“Dumb” is a useless adjective for describing politicians. I prefer “ignorant,” which carries the same negative punch, but offers a more targeted critique. A dumb person is an all-around dope. An ignorant person is someone who is lazily and brazenly misinformed about matters of objective fact.
Donald Trump is a deeply ignorant man, but modern political vocabulary has decayed to such a degree most of his critics prefer spicier adjectives that either exaggerate the sophistication of his repulsive politics (fascist), or simply dismiss them entirely (clownish).
Like most humans, Donald Trump knows a few things, and enjoys talking about the things he knows. Unlike most humans, however, he does not possess an instinctive sense of humility that moderates his compulsion to talk about things of which he knows nothing. The result is a sort of person we have all met at one time or another, the sort of person who, when an unfamiliar topic arises, responds with an unjustly confident argument cobbled together from obviously impossible nonsense supplemented with misremembered snippets from sources he’s long forgotten.
His claims of seeing “thousands” of Arab-Americans in Jersey City celebrating on 9-11 seems like precisely this sort of thing. Despite what now appear to be inexcusably rushed and lazy efforts on the part of a hostile press to dismiss this claim out of hand, more thorough investigation has made it clear that there was some suspicious celebratory-type stuff taking place in the city at the time, which the police are documented as having investigated. But it also seems obvious that Trump is merging this relatively obscure local story from his corner of the country with the high-profile street celebrations that took place in the Palestinian territories following 9-11, which received a great deal of media coverage. This is the kind of lazy slurring of fact ignorant people engage in all the time. Appreciating the nuances that separate similar stories from being the same story is not their strong suit.
Nor is assessing the credibility of sources. Ignorant people are suckers for internet memes that profess authority on matters they have no interest researching themselves because what they seek is validation, not wisdom. It thus was hardly surprising to see Trump retweet a chart of African-American crime statistics that was so spectacularly wrong even legitimate racists felt the need to raise gentle protest.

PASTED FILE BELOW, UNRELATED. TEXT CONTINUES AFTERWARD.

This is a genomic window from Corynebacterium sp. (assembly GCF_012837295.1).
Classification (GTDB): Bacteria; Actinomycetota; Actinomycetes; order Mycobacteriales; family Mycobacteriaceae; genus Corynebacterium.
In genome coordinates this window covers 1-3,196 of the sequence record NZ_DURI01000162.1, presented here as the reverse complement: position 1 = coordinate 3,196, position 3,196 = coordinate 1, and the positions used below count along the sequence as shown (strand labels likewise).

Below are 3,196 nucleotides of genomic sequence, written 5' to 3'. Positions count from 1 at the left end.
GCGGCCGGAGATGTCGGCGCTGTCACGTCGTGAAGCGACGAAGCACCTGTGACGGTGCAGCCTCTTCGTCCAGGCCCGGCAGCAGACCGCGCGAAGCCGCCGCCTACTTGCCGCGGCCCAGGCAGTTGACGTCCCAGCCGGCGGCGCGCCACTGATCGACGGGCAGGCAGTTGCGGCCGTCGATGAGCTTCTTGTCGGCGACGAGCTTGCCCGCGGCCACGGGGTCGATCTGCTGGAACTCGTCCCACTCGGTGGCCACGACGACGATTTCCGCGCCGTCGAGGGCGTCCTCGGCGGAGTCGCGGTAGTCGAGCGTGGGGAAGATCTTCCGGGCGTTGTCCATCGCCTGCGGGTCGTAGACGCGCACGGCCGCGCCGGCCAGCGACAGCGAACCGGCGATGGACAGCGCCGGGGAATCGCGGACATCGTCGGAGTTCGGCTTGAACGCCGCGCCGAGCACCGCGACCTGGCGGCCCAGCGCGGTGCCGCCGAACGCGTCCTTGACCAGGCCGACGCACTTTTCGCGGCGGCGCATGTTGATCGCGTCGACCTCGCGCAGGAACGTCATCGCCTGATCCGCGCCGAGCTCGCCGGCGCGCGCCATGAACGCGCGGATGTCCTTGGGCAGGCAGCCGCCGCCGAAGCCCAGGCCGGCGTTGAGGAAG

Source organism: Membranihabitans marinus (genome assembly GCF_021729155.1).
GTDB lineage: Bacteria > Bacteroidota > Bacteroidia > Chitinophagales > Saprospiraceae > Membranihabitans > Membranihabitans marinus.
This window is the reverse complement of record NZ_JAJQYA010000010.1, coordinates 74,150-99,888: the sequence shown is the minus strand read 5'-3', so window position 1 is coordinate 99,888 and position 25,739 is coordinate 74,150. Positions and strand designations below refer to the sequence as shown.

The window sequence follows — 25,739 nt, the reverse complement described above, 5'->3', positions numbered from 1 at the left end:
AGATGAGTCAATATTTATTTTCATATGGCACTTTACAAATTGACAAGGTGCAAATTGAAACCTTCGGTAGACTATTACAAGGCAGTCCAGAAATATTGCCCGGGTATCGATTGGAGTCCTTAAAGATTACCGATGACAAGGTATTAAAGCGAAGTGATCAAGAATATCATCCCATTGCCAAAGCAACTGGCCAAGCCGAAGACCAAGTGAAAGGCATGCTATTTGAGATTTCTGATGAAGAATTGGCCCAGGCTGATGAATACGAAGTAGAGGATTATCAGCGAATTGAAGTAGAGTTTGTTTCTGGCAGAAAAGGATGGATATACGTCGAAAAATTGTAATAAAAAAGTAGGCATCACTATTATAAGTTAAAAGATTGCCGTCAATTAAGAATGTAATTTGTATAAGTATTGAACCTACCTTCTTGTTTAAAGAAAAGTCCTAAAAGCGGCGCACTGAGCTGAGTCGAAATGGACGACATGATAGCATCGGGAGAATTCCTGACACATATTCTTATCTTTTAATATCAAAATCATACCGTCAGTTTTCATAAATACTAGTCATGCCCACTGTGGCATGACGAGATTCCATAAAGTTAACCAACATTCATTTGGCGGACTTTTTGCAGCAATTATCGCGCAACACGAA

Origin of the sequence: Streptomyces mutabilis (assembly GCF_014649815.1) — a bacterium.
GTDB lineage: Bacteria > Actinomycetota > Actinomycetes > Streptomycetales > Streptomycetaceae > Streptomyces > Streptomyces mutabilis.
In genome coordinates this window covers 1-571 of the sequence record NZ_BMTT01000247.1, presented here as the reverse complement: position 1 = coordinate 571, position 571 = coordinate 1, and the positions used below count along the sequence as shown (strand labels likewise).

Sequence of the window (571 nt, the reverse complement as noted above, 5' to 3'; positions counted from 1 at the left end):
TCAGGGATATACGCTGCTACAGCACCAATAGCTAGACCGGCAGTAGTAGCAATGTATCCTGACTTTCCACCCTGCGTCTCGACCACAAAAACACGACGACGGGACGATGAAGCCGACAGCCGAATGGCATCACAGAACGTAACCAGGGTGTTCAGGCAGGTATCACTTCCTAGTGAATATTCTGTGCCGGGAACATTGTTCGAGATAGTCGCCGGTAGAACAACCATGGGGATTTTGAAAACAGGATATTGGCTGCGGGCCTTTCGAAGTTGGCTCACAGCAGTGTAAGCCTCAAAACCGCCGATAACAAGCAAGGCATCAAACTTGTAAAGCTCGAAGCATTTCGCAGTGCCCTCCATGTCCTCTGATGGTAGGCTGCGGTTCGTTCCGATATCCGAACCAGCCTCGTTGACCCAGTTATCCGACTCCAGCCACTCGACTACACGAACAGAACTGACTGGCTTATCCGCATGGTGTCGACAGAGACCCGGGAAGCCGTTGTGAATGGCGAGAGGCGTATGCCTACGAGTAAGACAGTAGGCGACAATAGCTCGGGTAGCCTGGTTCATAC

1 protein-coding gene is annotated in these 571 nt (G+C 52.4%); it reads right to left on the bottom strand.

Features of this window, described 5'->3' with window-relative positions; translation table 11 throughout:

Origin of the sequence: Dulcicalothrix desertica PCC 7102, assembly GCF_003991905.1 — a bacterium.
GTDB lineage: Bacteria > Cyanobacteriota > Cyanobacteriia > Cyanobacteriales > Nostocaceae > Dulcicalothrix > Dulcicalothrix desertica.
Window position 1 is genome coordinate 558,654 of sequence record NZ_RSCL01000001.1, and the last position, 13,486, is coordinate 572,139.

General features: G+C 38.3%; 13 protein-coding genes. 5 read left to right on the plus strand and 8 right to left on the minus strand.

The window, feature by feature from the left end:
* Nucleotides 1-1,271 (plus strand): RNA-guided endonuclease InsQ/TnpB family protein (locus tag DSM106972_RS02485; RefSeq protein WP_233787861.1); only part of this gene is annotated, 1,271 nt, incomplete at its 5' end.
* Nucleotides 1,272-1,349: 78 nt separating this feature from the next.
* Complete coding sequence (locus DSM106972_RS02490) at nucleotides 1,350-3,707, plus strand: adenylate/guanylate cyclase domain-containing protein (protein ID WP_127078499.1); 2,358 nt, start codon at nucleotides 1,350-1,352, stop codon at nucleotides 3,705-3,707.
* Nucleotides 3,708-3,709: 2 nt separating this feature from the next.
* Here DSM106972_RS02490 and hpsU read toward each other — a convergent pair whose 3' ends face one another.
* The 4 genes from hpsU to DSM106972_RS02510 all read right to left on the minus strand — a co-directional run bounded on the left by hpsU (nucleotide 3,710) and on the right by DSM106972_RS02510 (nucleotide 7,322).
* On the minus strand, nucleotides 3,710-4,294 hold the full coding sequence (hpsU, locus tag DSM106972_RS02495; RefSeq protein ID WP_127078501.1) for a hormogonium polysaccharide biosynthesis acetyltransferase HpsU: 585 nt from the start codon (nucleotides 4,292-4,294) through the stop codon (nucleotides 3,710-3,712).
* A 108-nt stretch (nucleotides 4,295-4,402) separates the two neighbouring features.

And now we hear calls for a ban on Muslim tourism and immigration, to which one can only further shake a head. Trump does not know enough about politics to appreciate the perfectly defensible legal, historical, and philosophical reasons our political debate is restrained by boundaries, and instead presumes anyone who raises protest against what we generously call “his ideas” is a politically-correct loser, etc. Since Trump has only paid politics the most superficial, passing interest up to this point, his naive instinct is to tolerate every preposterous idea that comes his way. Lacking the knowledge to say no, he cannot sort the absurd from the sensible, and the plausibly legal from the grossly unconstitutional. He panders to the similarly ignorant, who dream of easy answers to complex problems, and what results are Mad Magazine caricatures of right-wing policies. His promises are deeply offensive to liberal sensibilities, but by any standard of practicality they’re also utter fantasies. He may as well run on a platform to have himself crowned King of America.
Trump’s ignorance deserves to be called out, but his liberal critics have proven themselves ill-suited for the task, merely trotting out the same hyperbolic talking points they’ve used to describe every Republican politician ever — racist, fascist, “scary,” etc. Conservatives are by now numb to having their candidates called these sorts of names, which makes them utterly ineffective, regardless of how accurate they may be in this particular context. (I have to laugh at liberal columnists who have started to use lines like “this isn’t funny anymore.” That’s the lesson of crying wolf, isn’t it?)
Trump is a populist demagogue and a charlatan, traditions with long histories and precedents in American politics and civic life. The future his campaign portends is not horrifying or genocidal, but impotent and embarrassing, with his supporters destined for the helplessness and frustration that comes with falling for cons. The Trump candidacy is something bad, but it is distinctly bad on its own terms, and should be judged as such.